12. Steiner, M.E., Grana, W.A., Chilag, K., Sheldberg-Karnes, E., 1986. The effect of exercise on anterior posterior knee laxity. Am. J. Sports Med. 14, 24-29.
  13. Taylor, J.R., Twomey, L.T., 1993. Acute injuries to cervical joints, An autopsy study of neck pain. Spine 18, 1115-1122.
  14. Travel, J.G., Simons, D.G., 1992. Myofascial pain and dysfunction. The trigger point manual, vol. 2. Williams & Wilkins, Baltimore.
  15. White, A.A., Panjabi, M.H., 1978. Clinical biomechanics of the spine. JB Lippincott, Philadelphia.

Chapter 7:

  1. Ardic, F., Gokharman, D., Atsu, S., et al., 2006. The comprehensive evaluation of temporomandibular disorders seen in rheumatoid arthritis. Australian Dental Journal 5 (1), 23-28.
  2. Arendt-Nielsen, L., Graven-Nielsen, T., 2003. Central sensitization in fibromyalgia and other musculoskeletal disorders. Curr. Pain. Headache. Rep. 7, 355-361.
  3. Bennett, R., 2007. Myofascial pain syndromes and their evaluation. Best Pract. Res. Clin. Rheumatol. 21, 427-445.
  4. Borg-Stein, J., Wilkins, A., 2006. Soft tissue determinant of low back pain. Curr. Pain. Headache. Rep. 10, 339-344.
  5. Cheng, N., et al., 1982. The effect of electric currents on ATP generation, protein synthesis and membrane transport in rat skin. Clinical orthopedics 171, 264-272.
  6. Curatolo, M., Arendt-Nielson, L., Petersen-Felix, S., 2006. Central hypersensitivity in chronic pain: mechanisms and clinical implications. Phys. Med. Rehabil. Clin. N. Ann. 17, 287-302.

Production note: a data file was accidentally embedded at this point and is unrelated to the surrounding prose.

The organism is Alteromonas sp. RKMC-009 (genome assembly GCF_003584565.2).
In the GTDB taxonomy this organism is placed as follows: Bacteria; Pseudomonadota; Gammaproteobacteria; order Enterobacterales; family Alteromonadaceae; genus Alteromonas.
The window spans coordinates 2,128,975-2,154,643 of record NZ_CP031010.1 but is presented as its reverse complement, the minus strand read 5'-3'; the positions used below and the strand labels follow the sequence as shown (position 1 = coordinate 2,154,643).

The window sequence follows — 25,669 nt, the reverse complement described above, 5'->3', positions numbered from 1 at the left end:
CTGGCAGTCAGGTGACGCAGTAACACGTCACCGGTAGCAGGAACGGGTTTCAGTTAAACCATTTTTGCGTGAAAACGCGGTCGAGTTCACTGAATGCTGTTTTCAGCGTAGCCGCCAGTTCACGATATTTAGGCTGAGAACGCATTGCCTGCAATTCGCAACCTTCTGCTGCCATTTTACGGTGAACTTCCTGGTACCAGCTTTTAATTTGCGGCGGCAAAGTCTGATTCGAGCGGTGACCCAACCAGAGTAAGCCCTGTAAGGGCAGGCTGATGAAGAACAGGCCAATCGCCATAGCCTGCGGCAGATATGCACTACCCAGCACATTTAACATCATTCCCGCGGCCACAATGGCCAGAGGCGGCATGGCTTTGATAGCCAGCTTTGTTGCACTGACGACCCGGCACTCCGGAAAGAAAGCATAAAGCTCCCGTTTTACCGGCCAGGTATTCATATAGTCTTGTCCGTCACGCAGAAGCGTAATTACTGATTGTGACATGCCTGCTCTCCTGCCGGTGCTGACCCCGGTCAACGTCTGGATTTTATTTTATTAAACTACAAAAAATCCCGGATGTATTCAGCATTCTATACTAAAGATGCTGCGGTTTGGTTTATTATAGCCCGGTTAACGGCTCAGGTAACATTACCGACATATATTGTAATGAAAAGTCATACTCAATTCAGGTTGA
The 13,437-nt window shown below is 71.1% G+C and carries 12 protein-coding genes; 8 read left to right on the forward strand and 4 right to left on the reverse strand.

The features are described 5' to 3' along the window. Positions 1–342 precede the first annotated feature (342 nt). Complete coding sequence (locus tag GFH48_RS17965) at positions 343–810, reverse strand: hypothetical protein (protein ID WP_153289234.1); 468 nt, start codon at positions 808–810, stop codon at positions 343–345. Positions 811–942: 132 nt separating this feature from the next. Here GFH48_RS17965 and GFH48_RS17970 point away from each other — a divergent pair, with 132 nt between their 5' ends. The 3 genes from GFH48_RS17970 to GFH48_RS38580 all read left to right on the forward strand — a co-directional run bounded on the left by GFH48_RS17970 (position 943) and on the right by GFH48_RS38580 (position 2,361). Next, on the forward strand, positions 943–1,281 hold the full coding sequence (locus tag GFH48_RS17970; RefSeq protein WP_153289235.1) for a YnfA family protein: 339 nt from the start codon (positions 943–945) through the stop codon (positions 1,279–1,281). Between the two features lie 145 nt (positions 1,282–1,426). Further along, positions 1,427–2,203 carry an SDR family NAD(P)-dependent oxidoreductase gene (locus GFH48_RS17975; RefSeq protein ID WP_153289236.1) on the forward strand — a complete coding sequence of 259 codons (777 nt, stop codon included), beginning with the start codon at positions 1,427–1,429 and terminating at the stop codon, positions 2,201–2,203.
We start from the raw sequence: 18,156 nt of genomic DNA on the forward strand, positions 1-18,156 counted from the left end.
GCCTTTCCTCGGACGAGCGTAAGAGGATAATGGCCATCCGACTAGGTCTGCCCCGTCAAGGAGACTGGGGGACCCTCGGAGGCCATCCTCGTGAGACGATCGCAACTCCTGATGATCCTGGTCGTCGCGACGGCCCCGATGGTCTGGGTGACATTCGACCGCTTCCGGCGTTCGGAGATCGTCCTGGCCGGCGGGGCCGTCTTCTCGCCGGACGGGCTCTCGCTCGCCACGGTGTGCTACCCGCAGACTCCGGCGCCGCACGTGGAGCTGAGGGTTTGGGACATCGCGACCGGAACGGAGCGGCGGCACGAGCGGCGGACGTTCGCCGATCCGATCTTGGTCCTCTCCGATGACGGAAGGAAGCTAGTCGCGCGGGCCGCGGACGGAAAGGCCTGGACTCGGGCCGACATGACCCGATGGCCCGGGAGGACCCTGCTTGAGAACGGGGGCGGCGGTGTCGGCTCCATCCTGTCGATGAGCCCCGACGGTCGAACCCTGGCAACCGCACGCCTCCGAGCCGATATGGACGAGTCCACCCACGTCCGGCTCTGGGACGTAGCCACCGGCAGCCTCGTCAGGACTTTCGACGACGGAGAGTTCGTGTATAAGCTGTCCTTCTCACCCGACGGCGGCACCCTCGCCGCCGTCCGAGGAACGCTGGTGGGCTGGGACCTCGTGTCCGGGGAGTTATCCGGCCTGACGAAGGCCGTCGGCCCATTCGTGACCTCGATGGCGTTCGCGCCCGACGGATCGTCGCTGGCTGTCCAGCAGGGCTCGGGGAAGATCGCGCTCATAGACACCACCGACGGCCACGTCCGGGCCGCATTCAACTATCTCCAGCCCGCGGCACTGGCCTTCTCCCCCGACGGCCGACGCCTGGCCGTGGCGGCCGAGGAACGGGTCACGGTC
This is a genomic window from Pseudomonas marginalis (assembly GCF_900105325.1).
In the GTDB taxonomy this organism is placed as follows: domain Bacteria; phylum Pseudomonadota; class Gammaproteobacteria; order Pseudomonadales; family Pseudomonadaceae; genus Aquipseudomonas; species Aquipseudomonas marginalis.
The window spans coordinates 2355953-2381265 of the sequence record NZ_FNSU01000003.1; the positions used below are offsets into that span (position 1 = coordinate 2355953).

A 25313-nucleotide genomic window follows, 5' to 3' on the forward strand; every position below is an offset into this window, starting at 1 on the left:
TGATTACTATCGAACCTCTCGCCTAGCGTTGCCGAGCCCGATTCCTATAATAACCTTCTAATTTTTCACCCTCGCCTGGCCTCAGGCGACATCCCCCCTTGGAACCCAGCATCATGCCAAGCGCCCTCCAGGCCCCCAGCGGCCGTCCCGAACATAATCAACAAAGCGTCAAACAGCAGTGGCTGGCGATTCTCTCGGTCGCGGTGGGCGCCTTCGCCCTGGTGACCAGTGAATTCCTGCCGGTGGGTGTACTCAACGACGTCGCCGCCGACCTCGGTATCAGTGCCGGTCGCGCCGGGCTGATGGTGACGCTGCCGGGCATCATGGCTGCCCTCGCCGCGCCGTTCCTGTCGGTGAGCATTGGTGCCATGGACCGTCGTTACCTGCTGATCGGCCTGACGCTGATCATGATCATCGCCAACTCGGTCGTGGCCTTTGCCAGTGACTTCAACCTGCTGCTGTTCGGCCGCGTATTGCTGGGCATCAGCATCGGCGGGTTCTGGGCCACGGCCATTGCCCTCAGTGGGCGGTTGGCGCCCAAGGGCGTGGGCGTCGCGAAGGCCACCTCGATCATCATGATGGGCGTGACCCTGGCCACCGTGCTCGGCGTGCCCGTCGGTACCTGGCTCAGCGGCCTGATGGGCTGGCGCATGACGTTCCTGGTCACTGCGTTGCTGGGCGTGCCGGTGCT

7. Dogweiler-Wiygul, R., 2004. Urological myofascial pain syndromes. Curr. Pain. Headache. Rep. 8, 445-451.
  8. Fernandez-de-las-Penas, C., Onso-Blanco, C., Cuadrado, M.L., et al., 2006. Myofascial trigger points and their relationship to headache clinical tension-type headache. Headache 46, 1264-1272.
  9. Fernandez-de-las-Penas, C., Onso-Blanco, C., Miangolarra, J.C., 2007. Myofascial trigger points in subjects presenting with mechanical neck pain: a blinded controlled study. Man. Ther. 12, 29-33.
  10. Gerwin, R.D., Dommerholt, J., Shah, J.P., 2004. An expansion of Simons’ integrated hypothesis of trigger point formation. Curr. Pain. Headache. Rep. 8, 468-475.
  11. Gerwin, R.D., Shannon, S., Hong, C.Z., 1997. Inter-rater reliability in myofascial trigger point examination. Pain 69, 65-73.
  12. Guyton, A.C., Hall, J.E., 1996. Textbook of medical physiology, ninth ed. WB Saunders, Philadelphia.
  13. Hsieh, C.Y., Hong, C.Z., Adams, A.H., et al., 2000. Inter-examiner reliability of the palpation of trigger points in the trunk and lower limb muscles. Arch. Phys. Med. Rehabil. 81, 258-264.
  14. Hong, C.Z., 1994. Persistence of local twitch response with loss of conduction to and from the spinal cord. Archives of Physical Medicine and Rehabilitation 75(1), 12-16.
  15. Hong, C.Z., 1996. Pathophysiology of myofascial trigger point. Journal of Formosan Medical Association 95(2), 93-104.